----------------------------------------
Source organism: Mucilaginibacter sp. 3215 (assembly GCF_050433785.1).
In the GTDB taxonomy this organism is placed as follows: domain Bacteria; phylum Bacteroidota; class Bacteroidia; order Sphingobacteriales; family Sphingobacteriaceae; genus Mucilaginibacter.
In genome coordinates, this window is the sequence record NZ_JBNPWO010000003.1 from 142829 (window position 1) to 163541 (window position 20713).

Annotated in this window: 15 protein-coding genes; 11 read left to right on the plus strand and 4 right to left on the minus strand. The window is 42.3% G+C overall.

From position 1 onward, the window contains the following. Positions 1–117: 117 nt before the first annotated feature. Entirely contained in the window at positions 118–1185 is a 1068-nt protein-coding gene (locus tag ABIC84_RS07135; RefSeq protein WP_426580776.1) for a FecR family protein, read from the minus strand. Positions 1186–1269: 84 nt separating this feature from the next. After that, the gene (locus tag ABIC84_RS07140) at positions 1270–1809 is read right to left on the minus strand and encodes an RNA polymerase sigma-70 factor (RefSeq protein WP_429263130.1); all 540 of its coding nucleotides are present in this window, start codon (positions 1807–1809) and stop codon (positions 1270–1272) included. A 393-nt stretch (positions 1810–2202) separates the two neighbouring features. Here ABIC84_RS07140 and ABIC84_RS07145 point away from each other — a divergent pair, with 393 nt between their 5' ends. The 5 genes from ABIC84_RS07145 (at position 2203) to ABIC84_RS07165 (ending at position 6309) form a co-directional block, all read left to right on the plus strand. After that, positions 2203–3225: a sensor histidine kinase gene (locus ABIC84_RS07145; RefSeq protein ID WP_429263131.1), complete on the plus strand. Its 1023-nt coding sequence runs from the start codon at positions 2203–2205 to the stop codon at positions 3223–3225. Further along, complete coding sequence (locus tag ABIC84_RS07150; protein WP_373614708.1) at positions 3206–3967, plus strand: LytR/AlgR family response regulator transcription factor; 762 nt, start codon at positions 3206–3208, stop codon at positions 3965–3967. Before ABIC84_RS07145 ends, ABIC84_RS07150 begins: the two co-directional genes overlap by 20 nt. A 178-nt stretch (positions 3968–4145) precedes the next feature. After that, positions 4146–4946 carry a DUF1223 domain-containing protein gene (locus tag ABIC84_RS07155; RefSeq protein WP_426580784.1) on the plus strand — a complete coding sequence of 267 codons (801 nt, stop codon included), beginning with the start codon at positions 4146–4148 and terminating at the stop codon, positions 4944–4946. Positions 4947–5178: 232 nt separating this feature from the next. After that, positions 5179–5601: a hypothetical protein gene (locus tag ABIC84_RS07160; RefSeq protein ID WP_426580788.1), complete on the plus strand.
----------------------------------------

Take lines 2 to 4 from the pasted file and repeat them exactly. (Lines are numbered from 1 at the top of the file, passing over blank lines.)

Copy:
In the GTDB taxonomy this organism is placed as follows: domain Bacteria; phylum Bacteroidota; class Bacteroidia; order Sphingobacteriales; family Sphingobacteriaceae; genus Mucilaginibacter.
In genome coordinates, this window is the sequence record NZ_JBNPWO010000003.1 from 142829 (window position 1) to 163541 (window position 20713).

Annotated in this window: 15 protein-coding genes; 11 read left to right on the plus strand and 4 right to left on the minus strand. The window is 42.3% G+C overall.